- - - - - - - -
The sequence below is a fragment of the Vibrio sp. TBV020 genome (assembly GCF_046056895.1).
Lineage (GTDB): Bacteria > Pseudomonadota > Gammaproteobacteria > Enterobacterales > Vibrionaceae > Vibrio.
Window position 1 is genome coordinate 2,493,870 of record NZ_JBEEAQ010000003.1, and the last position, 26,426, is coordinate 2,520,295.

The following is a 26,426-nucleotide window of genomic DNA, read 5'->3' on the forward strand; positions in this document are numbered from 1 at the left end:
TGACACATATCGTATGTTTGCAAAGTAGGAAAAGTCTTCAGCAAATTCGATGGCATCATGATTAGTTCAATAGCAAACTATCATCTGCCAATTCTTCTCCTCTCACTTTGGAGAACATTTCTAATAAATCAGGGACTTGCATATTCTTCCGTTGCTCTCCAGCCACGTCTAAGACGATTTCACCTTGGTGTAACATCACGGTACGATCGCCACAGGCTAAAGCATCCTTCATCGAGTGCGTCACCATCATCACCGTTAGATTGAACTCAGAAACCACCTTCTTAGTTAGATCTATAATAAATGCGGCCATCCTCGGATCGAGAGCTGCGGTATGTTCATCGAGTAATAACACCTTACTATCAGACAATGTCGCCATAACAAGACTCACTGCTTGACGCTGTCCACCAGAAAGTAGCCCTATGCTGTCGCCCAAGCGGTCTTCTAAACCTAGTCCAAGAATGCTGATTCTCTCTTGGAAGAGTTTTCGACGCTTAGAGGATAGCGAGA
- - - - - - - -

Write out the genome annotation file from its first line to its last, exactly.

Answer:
The sequence below is a fragment of the Vibrio sp. TBV020 genome (assembly GCF_046056895.1).
Lineage (GTDB): Bacteria > Pseudomonadota > Gammaproteobacteria > Enterobacterales > Vibrionaceae > Vibrio.
Window position 1 is genome coordinate 2,493,870 of record NZ_JBEEAQ010000003.1, and the last position, 26,426, is coordinate 2,520,295.

The following is a 26,426-nucleotide window of genomic DNA, read 5'->3' on the forward strand; positions in this document are numbered from 1 at the left end:
TGACACATATCGTATGTTTGCAAAGTAGGAAAAGTCTTCAGCAAATTCGATGGCATCATGATTAGTTCAATAGCAAACTATCATCTGCCAATTCTTCTCCTCTCACTTTGGAGAACATTTCTAATAAATCAGGGACTTGCATATTCTTCCGTTGCTCTCCAGCCACGTCTAAGACGATTTCACCTTGGTGTAACATCACGGTACGATCGCCACAGGCTAAAGCATCCTTCATCGAGTGCGTCACCATCATCACCGTTAGATTGAACTCAGAAACCACCTTCTTAGTTAGATCTATAATAAATGCGGCCATCCTCGGATCGAGAGCTGCGGTATGTTCATCGAGTAATAACACCTTACTATCAGACAATGTCGCCATAACAAGACTCACTGCTTGACGCTGTCCACCAGAAAGTAGCCCTATGCTGTCGCCCAAGCGGTCTTCTAAACCTAGTCCAAGAATGCTGATTCTCTCTTGGAAGAGTTTTCGACGCTTAGAGGATAGCGAGA